an elongated body;
a stack of tubular elastomeric sealing members mounted on said body with their respective end portions capable of being abutted with one another and respectively having intermediate portions with their external diameters being larger than the diameter of their end portions when said sealing members are in a normal, unstressed configuration and cooperatively arranged to be respectively doubled over and then flattened together in response to oppositely-directed forces moving said end portions together and expanding said intermediate portions of said sealing members outwardly into sealing engagement with a well bore casing;
retaining means releasably securing said sealing members in an elongated configuration along said body to temporarily reduce the external diameters of said intermediate portions of said sealing members to about the external diameter of their end portions so that said bridge plug may be lowered through a tubing string into a cased well bore interval, said retaining means being responsive to said oppositely-directed forces to free said said sealing members for movement of their end portions together and expansion of their intermediate portions outwardly into sealing engagement with a well bore casing as said end portions of said sealing members are flattened together;
upper and lower sets of opposed reinforcing members on said body above and below said sealing members and cooperatively arranged for respectively supporting the uppermost and lowermost ones of said sealing members, each of said reinforcing members including a base movably mounted on said body and a plurality of petal-like projections uniformly spaced around said base and initially inclined outwardly from said body, each set of said reinforcing members comprising two of said reinforcing members mounted so as to oppose one another with the outer ends of their projections respectively aligned with one another so that in response to said oppositely-directed longitudinal forces moving said upper and lower sets of reinforcing members against said stacked sealing members, said upper and lower reinforcing members will be respectively flattened against the end portions of said uppermost and lowermost sealing members as said projections are swung further outwardly from said body to laterally-extended positions for coengaging the opposed faces of each of said aligned projections with one another to support said expanded sealing members in sealing engagement with a well bore casing; and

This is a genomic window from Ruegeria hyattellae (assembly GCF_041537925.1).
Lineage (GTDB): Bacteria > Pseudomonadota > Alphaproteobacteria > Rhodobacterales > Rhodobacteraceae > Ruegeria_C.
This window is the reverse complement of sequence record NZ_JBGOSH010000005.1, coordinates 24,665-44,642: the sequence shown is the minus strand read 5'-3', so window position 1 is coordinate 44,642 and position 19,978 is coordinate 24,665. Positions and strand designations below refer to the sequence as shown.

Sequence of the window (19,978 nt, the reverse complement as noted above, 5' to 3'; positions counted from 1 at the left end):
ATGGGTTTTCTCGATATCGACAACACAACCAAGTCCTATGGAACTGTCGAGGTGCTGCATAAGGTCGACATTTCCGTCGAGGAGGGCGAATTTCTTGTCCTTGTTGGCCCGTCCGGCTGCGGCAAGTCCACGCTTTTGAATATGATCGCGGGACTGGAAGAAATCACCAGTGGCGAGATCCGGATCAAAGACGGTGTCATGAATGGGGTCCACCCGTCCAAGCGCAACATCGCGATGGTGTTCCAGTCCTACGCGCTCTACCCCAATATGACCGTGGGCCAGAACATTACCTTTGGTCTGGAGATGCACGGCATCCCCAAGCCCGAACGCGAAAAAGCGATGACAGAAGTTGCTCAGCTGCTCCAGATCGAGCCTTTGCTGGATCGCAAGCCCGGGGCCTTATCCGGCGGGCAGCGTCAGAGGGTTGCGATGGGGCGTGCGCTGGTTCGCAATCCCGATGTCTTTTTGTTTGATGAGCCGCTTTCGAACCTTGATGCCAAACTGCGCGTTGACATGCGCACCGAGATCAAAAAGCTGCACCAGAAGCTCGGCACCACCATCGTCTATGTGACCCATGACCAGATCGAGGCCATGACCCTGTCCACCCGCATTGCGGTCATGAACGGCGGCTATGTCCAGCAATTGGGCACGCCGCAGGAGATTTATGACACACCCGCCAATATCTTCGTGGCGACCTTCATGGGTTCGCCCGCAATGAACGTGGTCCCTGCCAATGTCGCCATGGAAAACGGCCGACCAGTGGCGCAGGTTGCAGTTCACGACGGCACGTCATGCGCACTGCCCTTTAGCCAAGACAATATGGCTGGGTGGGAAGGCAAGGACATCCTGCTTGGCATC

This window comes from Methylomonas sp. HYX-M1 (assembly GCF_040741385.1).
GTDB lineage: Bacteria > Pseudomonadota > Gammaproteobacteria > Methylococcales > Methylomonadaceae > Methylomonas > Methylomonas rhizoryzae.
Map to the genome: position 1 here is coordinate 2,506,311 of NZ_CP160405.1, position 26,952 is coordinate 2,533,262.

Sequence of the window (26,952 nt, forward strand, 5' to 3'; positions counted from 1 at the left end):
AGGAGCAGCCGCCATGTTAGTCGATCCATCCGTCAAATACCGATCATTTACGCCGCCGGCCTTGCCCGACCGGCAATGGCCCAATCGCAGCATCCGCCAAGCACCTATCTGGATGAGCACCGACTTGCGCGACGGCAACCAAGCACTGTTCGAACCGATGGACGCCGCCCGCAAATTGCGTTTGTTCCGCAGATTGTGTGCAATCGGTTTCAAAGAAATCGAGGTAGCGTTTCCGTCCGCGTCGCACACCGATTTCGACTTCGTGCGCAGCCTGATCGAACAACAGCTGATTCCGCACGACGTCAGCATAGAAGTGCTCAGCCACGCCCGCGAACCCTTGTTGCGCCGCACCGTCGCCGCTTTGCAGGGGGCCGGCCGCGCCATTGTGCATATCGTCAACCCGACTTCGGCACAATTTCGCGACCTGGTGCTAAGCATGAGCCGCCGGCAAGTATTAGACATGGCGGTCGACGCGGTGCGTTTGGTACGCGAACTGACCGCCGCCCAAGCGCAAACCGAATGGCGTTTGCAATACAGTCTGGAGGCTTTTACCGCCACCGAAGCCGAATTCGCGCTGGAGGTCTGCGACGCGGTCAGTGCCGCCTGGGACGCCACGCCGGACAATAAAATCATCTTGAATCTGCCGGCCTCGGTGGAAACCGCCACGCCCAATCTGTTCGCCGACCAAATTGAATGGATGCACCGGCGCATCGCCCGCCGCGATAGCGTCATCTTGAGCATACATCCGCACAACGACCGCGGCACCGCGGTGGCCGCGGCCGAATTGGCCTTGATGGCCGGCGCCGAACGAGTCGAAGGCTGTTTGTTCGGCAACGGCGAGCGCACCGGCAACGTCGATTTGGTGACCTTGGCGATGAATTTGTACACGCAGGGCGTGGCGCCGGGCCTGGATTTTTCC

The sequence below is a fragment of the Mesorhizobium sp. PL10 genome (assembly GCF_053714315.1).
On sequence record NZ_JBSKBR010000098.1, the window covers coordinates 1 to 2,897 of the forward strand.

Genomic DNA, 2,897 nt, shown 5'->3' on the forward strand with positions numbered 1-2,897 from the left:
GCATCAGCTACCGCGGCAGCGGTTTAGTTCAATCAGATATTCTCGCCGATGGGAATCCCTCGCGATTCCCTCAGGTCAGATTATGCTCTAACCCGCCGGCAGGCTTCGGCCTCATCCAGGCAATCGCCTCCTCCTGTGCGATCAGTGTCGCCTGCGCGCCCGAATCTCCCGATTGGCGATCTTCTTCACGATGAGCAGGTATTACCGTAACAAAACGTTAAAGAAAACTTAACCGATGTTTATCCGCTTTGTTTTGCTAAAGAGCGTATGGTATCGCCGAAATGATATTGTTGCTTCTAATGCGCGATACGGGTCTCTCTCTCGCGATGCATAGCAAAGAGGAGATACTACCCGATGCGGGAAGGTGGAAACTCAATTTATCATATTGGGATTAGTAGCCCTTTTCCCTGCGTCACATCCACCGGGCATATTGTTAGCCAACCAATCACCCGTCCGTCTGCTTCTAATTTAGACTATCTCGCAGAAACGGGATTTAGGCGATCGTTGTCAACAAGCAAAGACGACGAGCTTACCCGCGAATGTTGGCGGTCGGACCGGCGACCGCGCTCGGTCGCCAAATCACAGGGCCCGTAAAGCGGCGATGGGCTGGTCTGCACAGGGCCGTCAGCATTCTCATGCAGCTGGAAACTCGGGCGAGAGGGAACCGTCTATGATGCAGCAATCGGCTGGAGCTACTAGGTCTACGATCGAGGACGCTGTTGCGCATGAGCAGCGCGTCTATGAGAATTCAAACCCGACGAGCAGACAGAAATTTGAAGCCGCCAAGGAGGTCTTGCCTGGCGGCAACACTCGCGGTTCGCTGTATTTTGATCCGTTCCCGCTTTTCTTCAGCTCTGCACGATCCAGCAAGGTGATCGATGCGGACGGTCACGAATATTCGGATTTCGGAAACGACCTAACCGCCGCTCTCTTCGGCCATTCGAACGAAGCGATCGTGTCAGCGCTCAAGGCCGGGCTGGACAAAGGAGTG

upper and lower anchoring means mounted on said body above and below said upper and lower sets of reinforcing members and cooperatively arranged for anchoringly engaging a well bore casing upon expansion of said sealing members into sealing sealing engagement therewith..Iaddend. .Iadd.17. The through-tubing bridge plug of claim 16 further including means cooperatively arranged on each of said petal-like projections for strengthening them against deflection once said projections have been swung to their laterally-extended positions and their said opposed faces
are coengaged with one another..Iaddend. .Iadd.18. The through-tubing bridge plug of claim 16 wherein at least a major portion of the longitudinal edges of said petal-like projections are respectively bent over for reinforcing the intermediate portions of said projections after their opposed faces have been coengaged with one another..Iaddend.
Description
BACKGROUND OF THE INVENTION

1. Field of the Invention

The invention relates to a wireline method and apparatus for sealing a well casing having a length of smaller diameter production tubing therein, including a bridge plug, and components therefor, which is passable through the production tubing and into the well casing.

2. Description of the Prior Art

In the production of hydrocarbons, it is typical to provide a casing within the borehole and to perforate the casing along its length adjacent a particular formation which contains the hydrocarbons to be produced. Typically, production tubing is disposed within the casing and the production tubing is sealed within the casing as by a conventional packer. The hydrocarbons then flow from the producing formation through the performations in the well casing and upwardly to the surface via the production tubing.